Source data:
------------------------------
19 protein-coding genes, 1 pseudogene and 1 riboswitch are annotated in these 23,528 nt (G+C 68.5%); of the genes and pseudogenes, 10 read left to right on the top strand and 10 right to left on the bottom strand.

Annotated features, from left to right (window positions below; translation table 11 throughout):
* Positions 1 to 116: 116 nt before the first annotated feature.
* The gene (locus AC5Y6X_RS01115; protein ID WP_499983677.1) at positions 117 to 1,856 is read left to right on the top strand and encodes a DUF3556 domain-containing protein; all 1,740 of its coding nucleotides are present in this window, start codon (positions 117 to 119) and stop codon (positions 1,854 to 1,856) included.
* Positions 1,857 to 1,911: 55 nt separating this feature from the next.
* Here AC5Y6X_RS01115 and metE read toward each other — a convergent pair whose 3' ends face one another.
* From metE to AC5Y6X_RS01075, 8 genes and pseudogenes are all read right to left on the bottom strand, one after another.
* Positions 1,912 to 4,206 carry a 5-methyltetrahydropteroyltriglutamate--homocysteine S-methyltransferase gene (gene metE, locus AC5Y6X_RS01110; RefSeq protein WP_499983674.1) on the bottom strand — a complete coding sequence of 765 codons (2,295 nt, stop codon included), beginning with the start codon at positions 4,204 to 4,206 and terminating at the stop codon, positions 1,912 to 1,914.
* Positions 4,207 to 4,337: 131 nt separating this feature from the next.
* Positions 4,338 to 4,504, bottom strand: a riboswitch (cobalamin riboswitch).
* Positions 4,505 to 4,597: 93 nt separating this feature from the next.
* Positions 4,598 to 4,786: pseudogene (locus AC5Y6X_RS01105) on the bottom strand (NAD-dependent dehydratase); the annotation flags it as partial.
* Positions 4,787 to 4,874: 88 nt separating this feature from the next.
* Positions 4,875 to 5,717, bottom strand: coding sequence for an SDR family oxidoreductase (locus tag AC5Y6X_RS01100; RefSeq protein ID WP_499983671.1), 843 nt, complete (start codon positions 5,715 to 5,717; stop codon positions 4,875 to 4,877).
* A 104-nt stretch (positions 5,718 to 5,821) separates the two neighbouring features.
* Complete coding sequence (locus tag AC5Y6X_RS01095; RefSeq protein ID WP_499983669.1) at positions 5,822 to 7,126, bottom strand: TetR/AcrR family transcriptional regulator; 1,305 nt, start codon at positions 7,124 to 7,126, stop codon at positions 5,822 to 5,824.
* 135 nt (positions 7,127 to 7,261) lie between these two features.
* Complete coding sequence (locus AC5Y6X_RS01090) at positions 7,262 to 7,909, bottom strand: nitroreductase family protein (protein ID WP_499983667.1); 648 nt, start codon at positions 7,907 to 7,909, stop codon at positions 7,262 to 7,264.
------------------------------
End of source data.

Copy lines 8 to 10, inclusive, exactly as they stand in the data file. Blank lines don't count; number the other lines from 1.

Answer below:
* Positions 1,912 to 4,206 carry a 5-methyltetrahydropteroyltriglutamate--homocysteine S-methyltransferase gene (gene metE, locus AC5Y6X_RS01110; RefSeq protein WP_499983674.1) on the bottom strand — a complete coding sequence of 765 codons (2,295 nt, stop codon included), beginning with the start codon at positions 4,204 to 4,206 and terminating at the stop codon, positions 1,912 to 1,914.
* Positions 4,207 to 4,337: 131 nt separating this feature from the next.
* Positions 4,338 to 4,504, bottom strand: a riboswitch (cobalamin riboswitch).